This article was published in the Summer 2014 edition of The Hacker Quarterly – 2600
In 1984, I was but eight years old, but I can vividly recollect playing games on a Commodore 64 computer, or creating simple programs, as well as my parents using it for more important functions. Then my father sold this amazing machine to buy a revolutionary new computer called the Apple IIe. My parents, who are retired schoolteachers, loved to teach my brother and I new things, and I was always interested in computers at an early age, either tinkering, programming, playing game’s, or simply interacting with an interface. When my father introduced me to the Apple IIe, I was bewildered at the things I could do, and as I got older in my teens, I grew more engrossed in what technology had to offer. Being a Sci-fi fan, and always enjoying the best movies, TV shows and books that showed the promise of a technologically futuristic society, I’ve always been fascinated with the gadgets and software that entrepreneurs have developed over the years.
When the Internet surfaced, I was in college and learning how to build web pages, again I was intrigued by the notion that all of our information can be stored in 1s and 0s or a coded language somewhere on a server to share it with the world. Like most techies, I followed the growth of Google, Amazon, eBay, and the rest of the tech giants we have grown to love (or despise) today. Then in 2007, Steve Jobs introduced us to the Star Trek style computer in the palm of your hand: the iPhone. Finally we were able to do prodigious things without being tethered to a desk or having to turn on a laptop. As a kid, I only dreamed of a device that would let me dictate instructions to it, schedule appointments, pay bills, search the Internet for answers, buy things, play games, store files, check the weather, watch a video, send an email, get directions, find a date, order food, send a greeting card, share photos with my friends or family and so much more. It’s actually sad to see kids growing up and taking this powerful device for granted. They just don’t realize what it is they are holding in the palm of their hands.
And then to top this off, living in a Star Wars future, we now have virtual currency such as Bitcoin to pay for things, instead of credit cards or cash. Who would have thought that society would build a deregulated, secure, non-fee-based, nongovernmental currency and put money back in the hands of the people. Many people in the past came up with different predictions and a few of them are obviously correct. All of the great Sci-fi novels and authors in the earlier part of the 20th century predicted many of the technologies that we have today. It’s about time we give credit where it is due. It was writers like H.G. Wells, Jules Verne, Isaac Asimov, Arthur C. Clarke, Douglas Adams, Robert Heinlein and so many other amazing authors who I grew up with and still admire immensely for paving the way for our imaginations to run wild. These writers spoke of the technologies we have today, and I believe that it was in part their doing that we have these gadgets today.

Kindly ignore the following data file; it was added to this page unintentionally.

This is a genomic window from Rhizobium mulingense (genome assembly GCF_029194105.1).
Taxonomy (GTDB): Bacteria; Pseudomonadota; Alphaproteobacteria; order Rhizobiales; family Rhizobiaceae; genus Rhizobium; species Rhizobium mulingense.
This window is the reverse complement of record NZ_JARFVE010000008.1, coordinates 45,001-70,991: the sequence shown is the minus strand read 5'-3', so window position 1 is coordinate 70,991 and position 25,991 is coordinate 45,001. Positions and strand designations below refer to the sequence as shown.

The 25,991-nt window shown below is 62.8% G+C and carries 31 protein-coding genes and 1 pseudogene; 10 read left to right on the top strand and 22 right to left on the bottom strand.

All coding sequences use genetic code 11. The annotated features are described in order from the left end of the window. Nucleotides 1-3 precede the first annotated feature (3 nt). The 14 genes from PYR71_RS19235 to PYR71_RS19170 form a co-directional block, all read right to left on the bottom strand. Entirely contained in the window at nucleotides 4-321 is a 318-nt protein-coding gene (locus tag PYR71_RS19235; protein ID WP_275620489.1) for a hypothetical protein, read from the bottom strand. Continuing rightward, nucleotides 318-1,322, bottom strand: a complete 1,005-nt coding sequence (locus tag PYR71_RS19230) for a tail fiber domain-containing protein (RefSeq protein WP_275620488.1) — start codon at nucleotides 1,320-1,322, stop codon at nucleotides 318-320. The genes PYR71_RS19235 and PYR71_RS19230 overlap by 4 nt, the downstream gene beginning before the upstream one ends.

The burning question now is: Where are we headed? Is the Singularity truly upon us? Are we going to be living in a world where we live twice the lifespan that we are living now because of organic/computerized organs when they fail on us? With the advent of 3-D printers and prices dropping, who knows, maybe soon we can print a new liver, or a new heart when we need one. Look at the American pioneering, futurist Ray Kurzweil who has all but cured his type-1 diabetes by implementing a calculated diet, as well as using nutritional supplements. Mr. Kurzweil believes the Singularity is coming soon, along with the promise of Nanobots fixing our broken bodies. Alan Turing, who was one of the pioneers of artificial intelligence spoke about computers becoming self-aware and difficult to distinguish from humans. Remember Watson from Jeopardy? He was hard to beat, and he was just a computer. Now the government and corporations are using Watson for other important functions. It’s only a matter of time, and no I’m not talking about Skynet.
Just take a moment to think about all the gadgetry, software, and where things seem to be headed in this technological world. I wouldn’t be surprised if one day soon we could plug into a machine, with a computer chip embedded in our brains, and transport ourselves to another part of the world or even the galaxy with the push of a button into another body that is cloned using our DNA, but is also computerized. With new shows popping up like Almost Human, it proves that people believe that is the way of the future, humans working side-by-side with androids, just like Isaac Asimov’s “I Robot”. I for one embrace this future, I welcome it with open arms. I believe that humans have unlimited potential to do things that are only limited by their imagination. By using science and technology together, there’s nothing we can’t accomplish. I hope to look back 100 years from now to read this article again, with artificial organs in my body helping me stay young and sane. The best part is the human race will be able to continue making the world a better place with science and technology as the Singularity comes. Who knows, we may all be living on a different planet all together in 2054. Only time will tell.
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